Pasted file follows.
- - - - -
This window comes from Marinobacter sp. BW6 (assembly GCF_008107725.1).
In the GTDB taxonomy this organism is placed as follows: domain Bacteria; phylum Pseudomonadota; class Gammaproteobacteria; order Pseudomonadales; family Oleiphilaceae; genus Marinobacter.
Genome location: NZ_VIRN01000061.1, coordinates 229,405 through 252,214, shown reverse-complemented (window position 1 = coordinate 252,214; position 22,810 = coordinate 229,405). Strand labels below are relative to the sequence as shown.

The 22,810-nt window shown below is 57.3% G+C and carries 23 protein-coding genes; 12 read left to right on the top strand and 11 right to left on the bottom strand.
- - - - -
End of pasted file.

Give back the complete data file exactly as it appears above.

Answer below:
This window comes from Marinobacter sp. BW6 (assembly GCF_008107725.1).
In the GTDB taxonomy this organism is placed as follows: domain Bacteria; phylum Pseudomonadota; class Gammaproteobacteria; order Pseudomonadales; family Oleiphilaceae; genus Marinobacter.
Genome location: NZ_VIRN01000061.1, coordinates 229,405 through 252,214, shown reverse-complemented (window position 1 = coordinate 252,214; position 22,810 = coordinate 229,405). Strand labels below are relative to the sequence as shown.

The 22,810-nt window shown below is 57.3% G+C and carries 23 protein-coding genes; 12 read left to right on the top strand and 11 right to left on the bottom strand.